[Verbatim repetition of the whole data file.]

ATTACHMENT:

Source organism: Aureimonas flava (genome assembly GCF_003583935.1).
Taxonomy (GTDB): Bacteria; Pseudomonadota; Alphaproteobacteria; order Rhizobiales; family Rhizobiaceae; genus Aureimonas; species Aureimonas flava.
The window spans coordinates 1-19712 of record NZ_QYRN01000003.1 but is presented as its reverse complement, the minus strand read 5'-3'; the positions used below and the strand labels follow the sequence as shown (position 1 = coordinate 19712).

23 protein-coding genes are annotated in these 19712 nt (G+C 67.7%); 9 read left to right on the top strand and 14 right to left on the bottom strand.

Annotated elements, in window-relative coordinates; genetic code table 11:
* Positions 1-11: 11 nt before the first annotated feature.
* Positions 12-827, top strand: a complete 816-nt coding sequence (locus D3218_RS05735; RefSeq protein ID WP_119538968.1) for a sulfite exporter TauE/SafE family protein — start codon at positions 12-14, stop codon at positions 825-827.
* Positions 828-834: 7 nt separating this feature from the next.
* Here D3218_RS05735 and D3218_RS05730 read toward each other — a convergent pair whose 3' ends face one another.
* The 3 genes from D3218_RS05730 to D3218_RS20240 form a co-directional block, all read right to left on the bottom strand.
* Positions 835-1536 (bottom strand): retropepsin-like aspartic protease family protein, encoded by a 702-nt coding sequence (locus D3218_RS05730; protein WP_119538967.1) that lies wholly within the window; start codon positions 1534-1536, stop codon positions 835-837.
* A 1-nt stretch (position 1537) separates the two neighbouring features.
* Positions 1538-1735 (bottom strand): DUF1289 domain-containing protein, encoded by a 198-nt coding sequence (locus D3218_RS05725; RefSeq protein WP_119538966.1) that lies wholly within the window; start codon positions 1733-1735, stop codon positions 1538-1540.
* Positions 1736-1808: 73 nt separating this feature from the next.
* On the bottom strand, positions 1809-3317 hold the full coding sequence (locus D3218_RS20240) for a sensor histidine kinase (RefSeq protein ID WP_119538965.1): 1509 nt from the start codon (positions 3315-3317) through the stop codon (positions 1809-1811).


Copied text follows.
Source organism: Aureimonas flava (genome assembly GCF_003583935.1).
Taxonomy (GTDB): Bacteria; Pseudomonadota; Alphaproteobacteria; order Rhizobiales; family Rhizobiaceae; genus Aureimonas; species Aureimonas flava.
The window spans coordinates 1-19712 of record NZ_QYRN01000003.1 but is presented as its reverse complement, the minus strand read 5'-3'; the positions used below and the strand labels follow the sequence as shown (position 1 = coordinate 19712).

23 protein-coding genes are annotated in these 19712 nt (G+C 67.7%); 9 read left to right on the top strand and 14 right to left on the bottom strand.

Annotated elements, in window-relative coordinates; genetic code table 11:
* Positions 1-11: 11 nt before the first annotated feature.
* Positions 12-827, top strand: a complete 816-nt coding sequence (locus D3218_RS05735; RefSeq protein ID WP_119538968.1) for a sulfite exporter TauE/SafE family protein — start codon at positions 12-14, stop codon at positions 825-827.
* Positions 828-834: 7 nt separating this feature from the next.
* Here D3218_RS05735 and D3218_RS05730 read toward each other — a convergent pair whose 3' ends face one another.
* The 3 genes from D3218_RS05730 to D3218_RS20240 form a co-directional block, all read right to left on the bottom strand.
* Positions 835-1536 (bottom strand): retropepsin-like aspartic protease family protein, encoded by a 702-nt coding sequence (locus D3218_RS05730; protein WP_119538967.1) that lies wholly within the window; start codon positions 1534-1536, stop codon positions 835-837.
* A 1-nt stretch (position 1537) separates the two neighbouring features.
* Positions 1538-1735 (bottom strand): DUF1289 domain-containing protein, encoded by a 198-nt coding sequence (locus D3218_RS05725; RefSeq protein WP_119538966.1) that lies wholly within the window; start codon positions 1733-1735, stop codon positions 1538-1540.
* Positions 1736-1808: 73 nt separating this feature from the next.
* On the bottom strand, positions 1809-3317 hold the full coding sequence (locus D3218_RS20240) for a sensor histidine kinase (RefSeq protein ID WP_119538965.1): 1509 nt from the start codon (positions 3315-3317) through the stop codon (positions 1809-1811).